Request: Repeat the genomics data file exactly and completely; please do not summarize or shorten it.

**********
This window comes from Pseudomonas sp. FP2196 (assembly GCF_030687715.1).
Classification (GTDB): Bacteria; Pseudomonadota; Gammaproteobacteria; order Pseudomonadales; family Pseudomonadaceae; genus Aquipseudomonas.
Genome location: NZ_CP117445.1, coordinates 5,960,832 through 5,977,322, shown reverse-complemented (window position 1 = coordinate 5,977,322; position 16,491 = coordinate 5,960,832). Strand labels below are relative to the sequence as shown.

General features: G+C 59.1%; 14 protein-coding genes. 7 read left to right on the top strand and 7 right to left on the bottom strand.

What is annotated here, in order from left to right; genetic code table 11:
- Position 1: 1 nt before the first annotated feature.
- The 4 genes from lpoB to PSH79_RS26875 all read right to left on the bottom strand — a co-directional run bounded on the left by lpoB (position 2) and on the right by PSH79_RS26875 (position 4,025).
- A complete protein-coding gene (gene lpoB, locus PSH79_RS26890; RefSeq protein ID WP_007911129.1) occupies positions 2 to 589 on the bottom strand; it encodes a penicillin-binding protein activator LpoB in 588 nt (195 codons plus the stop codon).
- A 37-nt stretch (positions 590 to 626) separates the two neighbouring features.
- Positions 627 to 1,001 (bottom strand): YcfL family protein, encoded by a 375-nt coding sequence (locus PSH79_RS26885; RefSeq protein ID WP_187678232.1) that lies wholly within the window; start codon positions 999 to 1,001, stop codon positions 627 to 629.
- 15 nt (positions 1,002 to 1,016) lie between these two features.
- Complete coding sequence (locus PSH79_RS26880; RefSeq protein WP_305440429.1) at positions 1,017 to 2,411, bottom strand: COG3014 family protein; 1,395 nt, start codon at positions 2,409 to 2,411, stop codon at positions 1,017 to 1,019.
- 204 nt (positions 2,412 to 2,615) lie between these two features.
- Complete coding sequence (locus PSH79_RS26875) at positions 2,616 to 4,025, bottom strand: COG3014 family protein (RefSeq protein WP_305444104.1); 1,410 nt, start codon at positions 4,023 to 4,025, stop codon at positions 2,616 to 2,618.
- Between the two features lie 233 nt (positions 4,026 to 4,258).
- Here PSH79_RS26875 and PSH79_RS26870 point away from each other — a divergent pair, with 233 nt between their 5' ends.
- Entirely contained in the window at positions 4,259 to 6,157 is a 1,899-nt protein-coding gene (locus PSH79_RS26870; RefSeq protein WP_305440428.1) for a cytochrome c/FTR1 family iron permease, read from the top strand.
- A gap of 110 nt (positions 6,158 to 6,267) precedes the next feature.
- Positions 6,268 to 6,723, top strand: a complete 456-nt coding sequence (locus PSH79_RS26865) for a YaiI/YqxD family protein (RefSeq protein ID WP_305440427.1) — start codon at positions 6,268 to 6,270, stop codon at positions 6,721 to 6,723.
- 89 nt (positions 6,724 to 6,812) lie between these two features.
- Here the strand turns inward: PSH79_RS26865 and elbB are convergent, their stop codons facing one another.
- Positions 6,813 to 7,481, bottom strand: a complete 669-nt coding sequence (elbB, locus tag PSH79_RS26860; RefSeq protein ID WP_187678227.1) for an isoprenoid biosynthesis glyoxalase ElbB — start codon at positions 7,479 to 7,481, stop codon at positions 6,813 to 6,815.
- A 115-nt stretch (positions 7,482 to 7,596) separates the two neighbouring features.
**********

This window comes from Pseudomonas sp. FP2196 (assembly GCF_030687715.1).
Classification (GTDB): Bacteria; Pseudomonadota; Gammaproteobacteria; order Pseudomonadales; family Pseudomonadaceae; genus Aquipseudomonas.
Genome location: NZ_CP117445.1, coordinates 5,960,832 through 5,977,322, shown reverse-complemented (window position 1 = coordinate 5,977,322; position 16,491 = coordinate 5,960,832). Strand labels below are relative to the sequence as shown.

General features: G+C 59.1%; 14 protein-coding genes. 7 read left to right on the top strand and 7 right to left on the bottom strand.

What is annotated here, in order from left to right; genetic code table 11:
- Position 1: 1 nt before the first annotated feature.
- The 4 genes from lpoB to PSH79_RS26875 all read right to left on the bottom strand — a co-directional run bounded on the left by lpoB (position 2) and on the right by PSH79_RS26875 (position 4,025).
- A complete protein-coding gene (gene lpoB, locus PSH79_RS26890; RefSeq protein ID WP_007911129.1) occupies positions 2 to 589 on the bottom strand; it encodes a penicillin-binding protein activator LpoB in 588 nt (195 codons plus the stop codon).
- A 37-nt stretch (positions 590 to 626) separates the two neighbouring features.
- Positions 627 to 1,001 (bottom strand): YcfL family protein, encoded by a 375-nt coding sequence (locus PSH79_RS26885; RefSeq protein ID WP_187678232.1) that lies wholly within the window; start codon positions 999 to 1,001, stop codon positions 627 to 629.
- 15 nt (positions 1,002 to 1,016) lie between these two features.
- Complete coding sequence (locus PSH79_RS26880; RefSeq protein WP_305440429.1) at positions 1,017 to 2,411, bottom strand: COG3014 family protein; 1,395 nt, start codon at positions 2,409 to 2,411, stop codon at positions 1,017 to 1,019.
- 204 nt (positions 2,412 to 2,615) lie between these two features.
- Complete coding sequence (locus PSH79_RS26875) at positions 2,616 to 4,025, bottom strand: COG3014 family protein (RefSeq protein WP_305444104.1); 1,410 nt, start codon at positions 4,023 to 4,025, stop codon at positions 2,616 to 2,618.
- Between the two features lie 233 nt (positions 4,026 to 4,258).
- Here PSH79_RS26875 and PSH79_RS26870 point away from each other — a divergent pair, with 233 nt between their 5' ends.
- Entirely contained in the window at positions 4,259 to 6,157 is a 1,899-nt protein-coding gene (locus PSH79_RS26870; RefSeq protein WP_305440428.1) for a cytochrome c/FTR1 family iron permease, read from the top strand.
- A gap of 110 nt (positions 6,158 to 6,267) precedes the next feature.
- Positions 6,268 to 6,723, top strand: a complete 456-nt coding sequence (locus PSH79_RS26865) for a YaiI/YqxD family protein (RefSeq protein ID WP_305440427.1) — start codon at positions 6,268 to 6,270, stop codon at positions 6,721 to 6,723.
- 89 nt (positions 6,724 to 6,812) lie between these two features.
- Here the strand turns inward: PSH79_RS26865 and elbB are convergent, their stop codons facing one another.
- Positions 6,813 to 7,481, bottom strand: a complete 669-nt coding sequence (elbB, locus tag PSH79_RS26860; RefSeq protein ID WP_187678227.1) for an isoprenoid biosynthesis glyoxalase ElbB — start codon at positions 7,479 to 7,481, stop codon at positions 6,813 to 6,815.
- A 115-nt stretch (positions 7,482 to 7,596) separates the two neighbouring features.